A Birthday Tribute to Justin Dart

You Have the Power
You Have the Responsibility
To make the Dream Live for All
~Justin Dart

HAPPY BIRTHDAY JUSTIN DART
August 29, 1930 – June 22, 2002
Activist, advocate & Father of the ADA

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Last month, we commemorated the birthday of Justin Dart, Father of the ADA.

Justin Whitlock Dart, Jr. (August 29, 1930 – June 22, 2002) was an American activist and advocate for people with disabilities. He helped to pass the Americans with Disabilities Act of 1990, co-founded the American Association of People with Disabilities (AAPD), and is regarded as the "Father of the ADA."

Born on August 29, 1930, he contracted polio in 1948 and became a wheelchair user. While at the University of Houston in the early 1950s Dart fought for racial integration on campus. He earned a bachelor’s in political science and master’s in history with the goal of teaching. However his teaching certification was denied because he used a wheelchair. Instead, Dart went into business, eventually starting Japan Tupperware in 1963.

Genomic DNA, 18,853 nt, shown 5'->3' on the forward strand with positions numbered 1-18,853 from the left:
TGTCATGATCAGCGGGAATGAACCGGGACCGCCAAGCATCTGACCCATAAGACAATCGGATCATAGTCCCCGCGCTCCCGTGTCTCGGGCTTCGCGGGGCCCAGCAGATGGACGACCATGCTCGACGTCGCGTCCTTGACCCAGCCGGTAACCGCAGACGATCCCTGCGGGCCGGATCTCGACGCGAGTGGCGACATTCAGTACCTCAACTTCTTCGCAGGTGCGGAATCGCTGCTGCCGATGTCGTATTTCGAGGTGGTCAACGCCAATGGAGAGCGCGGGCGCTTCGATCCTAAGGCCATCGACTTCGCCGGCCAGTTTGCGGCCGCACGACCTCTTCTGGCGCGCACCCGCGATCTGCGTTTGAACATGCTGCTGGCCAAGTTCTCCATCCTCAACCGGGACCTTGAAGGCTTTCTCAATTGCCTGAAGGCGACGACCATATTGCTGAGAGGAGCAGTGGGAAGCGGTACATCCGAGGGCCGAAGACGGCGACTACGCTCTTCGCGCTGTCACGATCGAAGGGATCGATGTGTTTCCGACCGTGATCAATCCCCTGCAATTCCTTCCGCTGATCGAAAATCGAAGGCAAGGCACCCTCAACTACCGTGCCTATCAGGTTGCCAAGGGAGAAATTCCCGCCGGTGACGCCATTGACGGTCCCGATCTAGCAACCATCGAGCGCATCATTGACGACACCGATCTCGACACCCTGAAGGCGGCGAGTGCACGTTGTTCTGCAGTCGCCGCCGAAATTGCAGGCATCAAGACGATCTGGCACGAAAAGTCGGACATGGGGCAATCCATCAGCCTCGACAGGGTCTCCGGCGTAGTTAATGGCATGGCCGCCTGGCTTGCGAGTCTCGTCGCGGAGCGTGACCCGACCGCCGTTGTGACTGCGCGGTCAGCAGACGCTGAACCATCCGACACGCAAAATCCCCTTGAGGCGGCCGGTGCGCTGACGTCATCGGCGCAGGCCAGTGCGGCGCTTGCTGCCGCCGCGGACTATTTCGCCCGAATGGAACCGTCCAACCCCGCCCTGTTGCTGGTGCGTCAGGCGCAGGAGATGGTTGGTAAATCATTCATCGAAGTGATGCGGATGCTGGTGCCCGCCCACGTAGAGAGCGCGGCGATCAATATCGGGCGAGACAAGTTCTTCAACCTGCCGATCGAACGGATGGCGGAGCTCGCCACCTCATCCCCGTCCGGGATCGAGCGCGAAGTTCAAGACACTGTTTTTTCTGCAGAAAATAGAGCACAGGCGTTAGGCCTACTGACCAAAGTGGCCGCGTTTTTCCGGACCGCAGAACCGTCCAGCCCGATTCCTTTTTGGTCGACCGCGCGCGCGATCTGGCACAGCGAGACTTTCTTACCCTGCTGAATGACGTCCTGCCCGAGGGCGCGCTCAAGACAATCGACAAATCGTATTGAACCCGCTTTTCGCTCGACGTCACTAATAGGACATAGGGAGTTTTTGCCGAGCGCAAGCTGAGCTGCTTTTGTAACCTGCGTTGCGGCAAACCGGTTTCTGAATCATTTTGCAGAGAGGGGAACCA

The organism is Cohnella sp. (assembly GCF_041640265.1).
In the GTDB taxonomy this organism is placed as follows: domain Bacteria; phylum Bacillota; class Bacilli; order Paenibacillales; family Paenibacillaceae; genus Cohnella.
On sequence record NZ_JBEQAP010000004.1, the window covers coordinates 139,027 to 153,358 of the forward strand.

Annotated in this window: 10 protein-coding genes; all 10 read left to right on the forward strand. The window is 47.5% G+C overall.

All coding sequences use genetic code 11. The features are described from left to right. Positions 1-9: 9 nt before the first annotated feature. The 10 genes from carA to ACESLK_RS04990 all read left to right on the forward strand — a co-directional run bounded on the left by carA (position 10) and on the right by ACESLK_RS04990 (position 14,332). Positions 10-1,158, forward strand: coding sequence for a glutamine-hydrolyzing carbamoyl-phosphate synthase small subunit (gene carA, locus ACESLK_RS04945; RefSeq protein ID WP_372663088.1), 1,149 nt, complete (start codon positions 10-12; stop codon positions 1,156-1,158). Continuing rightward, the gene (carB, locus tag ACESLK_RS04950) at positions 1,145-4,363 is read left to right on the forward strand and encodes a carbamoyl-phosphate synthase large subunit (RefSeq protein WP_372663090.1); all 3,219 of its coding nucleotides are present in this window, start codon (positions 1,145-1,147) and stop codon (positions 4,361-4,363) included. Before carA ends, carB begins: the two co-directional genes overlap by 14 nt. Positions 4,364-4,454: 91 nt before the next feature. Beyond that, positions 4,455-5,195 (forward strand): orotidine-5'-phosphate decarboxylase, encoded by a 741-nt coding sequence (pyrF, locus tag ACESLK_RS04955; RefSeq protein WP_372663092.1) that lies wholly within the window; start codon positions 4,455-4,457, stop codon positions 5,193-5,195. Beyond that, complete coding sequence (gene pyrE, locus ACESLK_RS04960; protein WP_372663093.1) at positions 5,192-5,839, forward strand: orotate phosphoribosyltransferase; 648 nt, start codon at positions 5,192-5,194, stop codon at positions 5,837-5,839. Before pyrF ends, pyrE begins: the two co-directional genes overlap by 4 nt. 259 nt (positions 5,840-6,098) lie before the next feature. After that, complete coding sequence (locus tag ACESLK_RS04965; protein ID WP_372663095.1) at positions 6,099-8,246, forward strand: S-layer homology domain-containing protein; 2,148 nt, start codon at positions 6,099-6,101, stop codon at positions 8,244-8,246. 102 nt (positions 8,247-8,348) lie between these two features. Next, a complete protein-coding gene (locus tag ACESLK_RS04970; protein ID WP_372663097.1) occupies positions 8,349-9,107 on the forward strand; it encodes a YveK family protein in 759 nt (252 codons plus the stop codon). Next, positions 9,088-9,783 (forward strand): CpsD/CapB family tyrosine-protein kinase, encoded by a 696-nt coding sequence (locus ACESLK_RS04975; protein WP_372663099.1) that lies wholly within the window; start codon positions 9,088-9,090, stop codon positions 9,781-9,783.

As president of Tupperware Japan Dart was interested in more than money; he wanted to create social change. He hired women and people with disabilities to empower them and even helped organize Japan’s first wheelchair basketball team. According to an interview in Mouth Magazine Tupperware executives in the U.S. told Dart to stop promoting women to executive positions and to stop his disability campaign. In response Justin and his wife, Yoshiko, resigned.

Back in Texas, Dart was appointed to the Texas Governor’s Committee for Persons with Disabilities Texas, eventually serving as chair. President Reagan selected Dart to be the vice-chair of the National Council on Disability in 1981. About this time He purchased his signature beige cowboy hat which he wore as he and Yoshiko undertook a fact finding tour, visiting every state to collect first hand stories of injustices and barriers faced by disabled people to support emerging civil rights legislation to outlaw such discrimination that is now known as the Americans With Disabilities Act.

 

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